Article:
Managing finances

GPs! don’t forget to invest in your future


Invest in your future! 

We at Network Locum have asked financial adviser to health and sporting professionals, Chris Broome  to provide his thoughts on GP finances. His conclusion – whatever phase you are at in life, you should be investing in your future!

1. First you need to establish which ‘Life Phase’ you’re in

 

When developing and implementing a financial plan, it is important to consider where you are in life. The three main life phases that can be used as a guide in the financial planning process include asset accumulation, capital appreciation and capital distribution.

Asset Accumulation 

 

The asset accumulation phase can be described as the time in your life when you are most likely focused on purchasing a variety of different assets. Usually, people in their 20’s through their 40’s are buying houses, investing in their education and increasing their earnings through promotions and other career moves.

Capital Appreciation

 

In many cases the rapid growth in the accumulation of assets begins to significantly slow as we enter the capital appreciation stage. The transition to this new phase can be expected to occur as early as the mid 30‘s through the late 40‘s. At this point in our lives, our careers have matured and supporting a growing family becomes the main focus of our efforts.

Capital Distribution

 

After the accumulation and appreciation phase, we then move into the capital distribution phase of our lives, otherwise known as retirement, around our early to mid-60’s. A few years leading up to this point it’s wise to begin to reallocate higher risk assets, such as stocks, into low risk assets such as bonds. This will help ensure you do not run out of money during retirement.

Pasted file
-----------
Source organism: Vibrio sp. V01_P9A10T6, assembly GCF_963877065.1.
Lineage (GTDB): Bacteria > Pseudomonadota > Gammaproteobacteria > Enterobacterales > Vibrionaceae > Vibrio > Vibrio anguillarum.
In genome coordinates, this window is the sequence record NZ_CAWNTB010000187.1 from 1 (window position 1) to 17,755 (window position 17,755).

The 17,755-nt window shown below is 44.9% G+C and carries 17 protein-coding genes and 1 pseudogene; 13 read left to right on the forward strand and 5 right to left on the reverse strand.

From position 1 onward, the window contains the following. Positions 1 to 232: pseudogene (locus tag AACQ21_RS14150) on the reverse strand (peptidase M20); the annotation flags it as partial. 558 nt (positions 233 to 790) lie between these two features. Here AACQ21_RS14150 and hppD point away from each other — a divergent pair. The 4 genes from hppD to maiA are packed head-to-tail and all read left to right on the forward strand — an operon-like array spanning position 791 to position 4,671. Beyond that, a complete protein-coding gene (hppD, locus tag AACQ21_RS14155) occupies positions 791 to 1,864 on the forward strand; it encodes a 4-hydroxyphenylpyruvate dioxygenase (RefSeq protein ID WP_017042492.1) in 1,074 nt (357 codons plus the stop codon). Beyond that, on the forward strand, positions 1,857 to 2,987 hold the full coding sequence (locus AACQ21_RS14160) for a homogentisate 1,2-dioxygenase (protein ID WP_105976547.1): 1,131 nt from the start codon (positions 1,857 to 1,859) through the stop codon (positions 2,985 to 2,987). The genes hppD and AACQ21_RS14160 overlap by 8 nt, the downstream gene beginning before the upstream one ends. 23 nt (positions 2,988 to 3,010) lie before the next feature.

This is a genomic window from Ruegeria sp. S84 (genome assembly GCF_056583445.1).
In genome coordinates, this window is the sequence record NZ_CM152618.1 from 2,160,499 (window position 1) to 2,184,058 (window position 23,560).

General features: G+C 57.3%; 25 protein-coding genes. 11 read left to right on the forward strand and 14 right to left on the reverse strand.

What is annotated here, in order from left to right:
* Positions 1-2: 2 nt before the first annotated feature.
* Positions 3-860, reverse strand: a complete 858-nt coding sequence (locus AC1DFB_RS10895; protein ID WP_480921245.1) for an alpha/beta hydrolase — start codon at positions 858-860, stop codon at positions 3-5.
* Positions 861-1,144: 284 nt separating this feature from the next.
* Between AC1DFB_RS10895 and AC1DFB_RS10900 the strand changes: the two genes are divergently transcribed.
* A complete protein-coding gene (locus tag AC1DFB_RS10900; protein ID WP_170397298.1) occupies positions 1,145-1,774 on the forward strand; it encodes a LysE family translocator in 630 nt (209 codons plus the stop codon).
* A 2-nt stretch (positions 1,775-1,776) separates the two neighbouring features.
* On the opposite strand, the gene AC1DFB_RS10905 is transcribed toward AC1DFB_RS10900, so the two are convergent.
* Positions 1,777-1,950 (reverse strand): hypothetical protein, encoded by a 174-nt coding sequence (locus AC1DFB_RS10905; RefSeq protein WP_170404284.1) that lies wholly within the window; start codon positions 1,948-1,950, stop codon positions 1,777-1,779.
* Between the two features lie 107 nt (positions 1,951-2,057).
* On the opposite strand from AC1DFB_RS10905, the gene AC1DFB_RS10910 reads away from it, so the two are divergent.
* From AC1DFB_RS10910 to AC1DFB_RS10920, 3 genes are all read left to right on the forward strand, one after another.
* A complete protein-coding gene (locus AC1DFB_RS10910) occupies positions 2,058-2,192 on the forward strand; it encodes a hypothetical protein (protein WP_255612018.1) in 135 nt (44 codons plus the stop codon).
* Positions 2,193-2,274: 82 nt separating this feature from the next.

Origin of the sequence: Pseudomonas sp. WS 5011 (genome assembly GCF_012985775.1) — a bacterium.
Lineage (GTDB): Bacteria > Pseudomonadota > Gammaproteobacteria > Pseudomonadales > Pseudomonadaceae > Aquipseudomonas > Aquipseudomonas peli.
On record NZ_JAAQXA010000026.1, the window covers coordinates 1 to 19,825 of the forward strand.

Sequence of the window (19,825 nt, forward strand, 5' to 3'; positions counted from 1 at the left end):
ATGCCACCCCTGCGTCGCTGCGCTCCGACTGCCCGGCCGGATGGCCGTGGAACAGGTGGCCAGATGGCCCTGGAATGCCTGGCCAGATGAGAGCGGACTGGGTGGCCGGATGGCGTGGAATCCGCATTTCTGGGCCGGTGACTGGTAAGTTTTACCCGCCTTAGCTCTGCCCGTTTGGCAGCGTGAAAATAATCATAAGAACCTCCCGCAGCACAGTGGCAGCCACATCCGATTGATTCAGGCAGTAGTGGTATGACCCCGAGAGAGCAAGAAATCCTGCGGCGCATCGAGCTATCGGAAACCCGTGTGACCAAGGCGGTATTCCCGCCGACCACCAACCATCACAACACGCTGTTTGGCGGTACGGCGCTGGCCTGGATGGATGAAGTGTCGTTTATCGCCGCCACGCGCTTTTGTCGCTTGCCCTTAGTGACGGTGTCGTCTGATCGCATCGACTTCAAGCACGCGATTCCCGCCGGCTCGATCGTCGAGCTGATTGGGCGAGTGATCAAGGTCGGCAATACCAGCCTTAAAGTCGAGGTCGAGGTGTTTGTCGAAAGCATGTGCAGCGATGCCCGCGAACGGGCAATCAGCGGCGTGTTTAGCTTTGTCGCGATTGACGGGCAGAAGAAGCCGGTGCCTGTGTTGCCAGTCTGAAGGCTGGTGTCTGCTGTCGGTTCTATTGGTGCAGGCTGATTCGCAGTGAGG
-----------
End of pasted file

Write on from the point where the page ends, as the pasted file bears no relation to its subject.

What is your financial plan?

 

Once you understand your Life Phase you then need to put in place a financial plan.

 

 

Should I pay off my debt or invest my spare money?

 

One of the first steps with financial planning is to deal with any debt you currently have. The answer to whether to pay it off or to invest your spare money depends on two points:

1. The rate of after-tax interest you are paying on your debt

2. The after-tax rate of return you expect to earn on your investments

You must first understand that there are two different kinds of debt. On one hand there is high-interest credit card debt. This type of debt is the most dangerous and generally should be dealt with vigour. The second type of debt is the lower interest variety; such as your mortgage, student loans, etc.

With that in mind, the answer to the debt reduction vs. investing problem can be solved with this one statement: If you can earn a higher after-tax return on your investments than the after-tax interest rate expense on your debt, you should invest. Otherwise, you should pay off your balance.

Start by identifying your short, medium and long-term goals

The next step in financial planning is to identify your goals. Your short-term goals (5 years or less) might include a wedding, a honeymoon, furniture, or a new car.

Next, you need to think about medium-term goals, such as owning your own home and financing your children through university.

Finally, list your long-term goals, such as retirement and travel, or owning that boat you’ve always wanted!